Public hearing set May 20 on Port Townsend Paper's proposal to add equipment
A planned expansion of Port Townsend Paper Corp. in Port Townsend, shown here in 2007, will be the subject of a public hearing May 20. — Peninsula Daily News
By Joe Smillie
Peninsula Daily News
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The move was fueled by the number of requests for a public hearing made in public comments on the proposed $2 million project.
“We had quite a few people ask for a hearing in the comments,” Ecology spokeswoman Linda Kent said Wednesday.
The public hearing has been set for 7 p.m. May 20 at the Fort Worden Commons, Company A, 200 Battery Way.
Prior to the hearing, Ecology officials will answer questions at the hearing site at 5 p.m.
Ecology earlier this year determined the additional refiners at Paper Machine No. 2 would not need a Prevention of Significant Deterioration permit, which is required by the federal Environmental Protection Agency of projects that will significantly change air quality.
Ecology also determined the project would have no significant negative environmental impacts under the state Environmental Policy Act.
The decision to conduct a public hearing was made last week.
The state agency also has extended the comment period for the paper company's plan to May 23.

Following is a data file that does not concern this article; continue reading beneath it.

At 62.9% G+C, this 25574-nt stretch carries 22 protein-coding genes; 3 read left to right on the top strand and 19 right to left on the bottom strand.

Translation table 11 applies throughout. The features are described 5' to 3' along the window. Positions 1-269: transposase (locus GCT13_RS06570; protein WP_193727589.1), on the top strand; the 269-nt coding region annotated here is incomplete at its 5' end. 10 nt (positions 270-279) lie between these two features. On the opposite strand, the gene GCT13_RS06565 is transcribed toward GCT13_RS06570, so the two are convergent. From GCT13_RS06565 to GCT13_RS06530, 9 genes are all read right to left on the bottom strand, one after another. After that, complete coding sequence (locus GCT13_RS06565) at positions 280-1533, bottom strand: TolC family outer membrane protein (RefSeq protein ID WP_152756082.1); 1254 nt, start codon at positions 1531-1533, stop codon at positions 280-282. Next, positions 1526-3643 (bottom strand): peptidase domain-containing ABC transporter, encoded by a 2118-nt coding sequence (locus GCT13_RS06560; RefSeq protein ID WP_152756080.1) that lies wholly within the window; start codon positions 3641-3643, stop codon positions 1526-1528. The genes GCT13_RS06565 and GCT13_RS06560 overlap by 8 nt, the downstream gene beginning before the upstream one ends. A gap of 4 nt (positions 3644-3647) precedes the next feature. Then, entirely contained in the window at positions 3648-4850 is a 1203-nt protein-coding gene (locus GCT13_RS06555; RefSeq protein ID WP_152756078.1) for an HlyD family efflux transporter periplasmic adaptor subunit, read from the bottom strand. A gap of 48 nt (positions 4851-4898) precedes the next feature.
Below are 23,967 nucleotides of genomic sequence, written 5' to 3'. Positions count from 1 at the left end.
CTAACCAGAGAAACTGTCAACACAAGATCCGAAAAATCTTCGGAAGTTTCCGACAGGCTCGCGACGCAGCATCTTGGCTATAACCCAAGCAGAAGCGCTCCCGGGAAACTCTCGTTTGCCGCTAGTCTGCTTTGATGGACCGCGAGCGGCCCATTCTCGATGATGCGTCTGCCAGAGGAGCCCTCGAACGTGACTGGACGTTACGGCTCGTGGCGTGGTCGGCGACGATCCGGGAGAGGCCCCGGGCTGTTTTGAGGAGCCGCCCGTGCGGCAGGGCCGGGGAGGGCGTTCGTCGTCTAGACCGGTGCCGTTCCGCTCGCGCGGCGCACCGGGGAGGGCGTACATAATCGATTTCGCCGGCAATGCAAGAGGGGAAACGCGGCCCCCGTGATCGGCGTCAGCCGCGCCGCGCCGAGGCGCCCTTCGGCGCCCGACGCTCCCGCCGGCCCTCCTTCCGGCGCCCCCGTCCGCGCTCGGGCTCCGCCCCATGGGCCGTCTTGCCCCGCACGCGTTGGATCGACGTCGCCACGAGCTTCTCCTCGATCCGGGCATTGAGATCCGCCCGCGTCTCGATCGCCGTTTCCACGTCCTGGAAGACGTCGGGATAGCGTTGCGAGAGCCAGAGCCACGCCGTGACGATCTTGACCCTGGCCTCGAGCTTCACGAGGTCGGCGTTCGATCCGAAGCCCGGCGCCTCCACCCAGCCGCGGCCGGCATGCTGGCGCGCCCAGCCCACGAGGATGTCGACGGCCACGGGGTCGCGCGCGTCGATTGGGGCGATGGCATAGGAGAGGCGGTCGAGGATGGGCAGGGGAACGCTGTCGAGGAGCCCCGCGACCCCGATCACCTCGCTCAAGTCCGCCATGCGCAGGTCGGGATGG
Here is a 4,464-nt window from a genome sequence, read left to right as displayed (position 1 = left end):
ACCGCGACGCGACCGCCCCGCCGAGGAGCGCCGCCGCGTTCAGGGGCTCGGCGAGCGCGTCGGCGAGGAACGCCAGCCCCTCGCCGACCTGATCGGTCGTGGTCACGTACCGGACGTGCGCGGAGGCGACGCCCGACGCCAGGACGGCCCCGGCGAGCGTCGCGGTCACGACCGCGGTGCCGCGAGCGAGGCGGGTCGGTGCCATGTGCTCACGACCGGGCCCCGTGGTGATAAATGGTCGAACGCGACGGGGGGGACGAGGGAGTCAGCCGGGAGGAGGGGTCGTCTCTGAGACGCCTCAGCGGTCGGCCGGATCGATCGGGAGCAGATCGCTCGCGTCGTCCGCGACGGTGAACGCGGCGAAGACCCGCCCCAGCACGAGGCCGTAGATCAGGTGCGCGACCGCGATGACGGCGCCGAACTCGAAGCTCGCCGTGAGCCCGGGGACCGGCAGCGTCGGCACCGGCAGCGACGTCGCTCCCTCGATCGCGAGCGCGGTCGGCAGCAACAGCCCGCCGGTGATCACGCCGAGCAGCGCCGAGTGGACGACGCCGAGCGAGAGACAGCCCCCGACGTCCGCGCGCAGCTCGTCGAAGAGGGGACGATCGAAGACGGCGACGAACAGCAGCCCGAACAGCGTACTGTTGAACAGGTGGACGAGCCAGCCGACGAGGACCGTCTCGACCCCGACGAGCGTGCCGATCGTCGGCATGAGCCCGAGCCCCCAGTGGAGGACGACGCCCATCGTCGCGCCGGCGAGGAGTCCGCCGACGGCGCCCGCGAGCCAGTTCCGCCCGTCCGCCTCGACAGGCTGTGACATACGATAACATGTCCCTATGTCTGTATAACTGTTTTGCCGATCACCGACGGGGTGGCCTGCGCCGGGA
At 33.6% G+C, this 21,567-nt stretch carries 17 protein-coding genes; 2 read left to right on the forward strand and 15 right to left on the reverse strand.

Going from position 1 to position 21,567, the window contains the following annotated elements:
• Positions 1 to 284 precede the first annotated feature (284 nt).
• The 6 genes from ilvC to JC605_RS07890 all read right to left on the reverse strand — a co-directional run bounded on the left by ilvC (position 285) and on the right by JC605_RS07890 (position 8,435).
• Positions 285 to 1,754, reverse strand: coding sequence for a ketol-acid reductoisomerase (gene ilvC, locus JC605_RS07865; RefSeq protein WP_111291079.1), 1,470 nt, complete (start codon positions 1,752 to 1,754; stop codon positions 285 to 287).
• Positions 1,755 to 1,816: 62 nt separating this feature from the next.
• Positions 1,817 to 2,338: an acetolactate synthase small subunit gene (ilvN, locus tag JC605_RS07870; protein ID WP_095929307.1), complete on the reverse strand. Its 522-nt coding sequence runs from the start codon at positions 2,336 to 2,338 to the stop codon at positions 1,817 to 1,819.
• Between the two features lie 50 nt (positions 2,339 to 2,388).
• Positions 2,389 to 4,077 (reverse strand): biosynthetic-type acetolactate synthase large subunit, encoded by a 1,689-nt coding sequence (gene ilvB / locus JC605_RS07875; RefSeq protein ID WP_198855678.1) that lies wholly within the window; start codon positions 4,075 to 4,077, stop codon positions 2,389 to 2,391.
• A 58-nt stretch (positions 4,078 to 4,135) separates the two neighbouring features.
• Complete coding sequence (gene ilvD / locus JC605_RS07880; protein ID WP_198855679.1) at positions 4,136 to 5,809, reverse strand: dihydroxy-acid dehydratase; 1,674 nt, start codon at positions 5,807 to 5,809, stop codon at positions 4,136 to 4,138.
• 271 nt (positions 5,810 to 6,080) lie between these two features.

That decision was made while reviewing comments left by the original deadline of March 28.
Port Townsend Paper President Roger Hagan said the refiners would help the mill produce stronger paper that is a more profitable product for the company.
The mill is Jefferson County's largest private employer, with some 285 employees as of last year.
The company submitted its plan to Ecology to add the refiners in December.
The refiners, which the company hopes to have operating by the end of this year, provide a cheaper method of strengthening the pulp used in the paper machine than chemical alternatives would, Hagan said.
“It's more economical to do it mechanically,” he said.
The refiners would increase production of high-grade paper by 3,450 tons per year while reducing the amount of paper that does not meet desired specifications by 2,225 tons per year, the company said in its application to Ecology.
The refiners, according to Ecology's review, would increase some air emissions and produce more odor-causing pollutants like sulfur, but emissions would remain under those allowed by the mill's air operating permit.
The increased pollutant emissions are not expected to lead to a detectable increase in odor, Ecology's report on the refiner addition said.
Emissions of greenhouse gases from the mill would also increase by about 8,500 tons per year but would remain well within the 75,000 annual tons that would be considered “significant” by the EPA, according to Ecology.
Ecology determined in its review of the paper company's proposal that its emission control units have enough capacity to handle increased emissions from the new refiners.
Port Townsend Paper produced about 625 tons per day of unbleached Kraft pulp and 267 tons per day of old corrugated cardboard pulp between September 2004 and June 2012.
For more on the project, visit http://tinyurl.com/PDN-ptpaperrefiners or check for documents at the Port Townsend Public Library, 1220 Lawrence St.
Comments can be submitted online, by email to PTPC.firstname.lastname@example.org or by mail to Stephanie Ogle, P.E., Department of Ecology, Industrial Section, P.O. Box 47600, Olympia, WA 98504-7600.
Sequim-Dungeness Valley Editor Joe Smillie can be reached at 360-681-2390, ext. 5052, or at email@example.com.
Last modified: April 23. 2014 7:03PM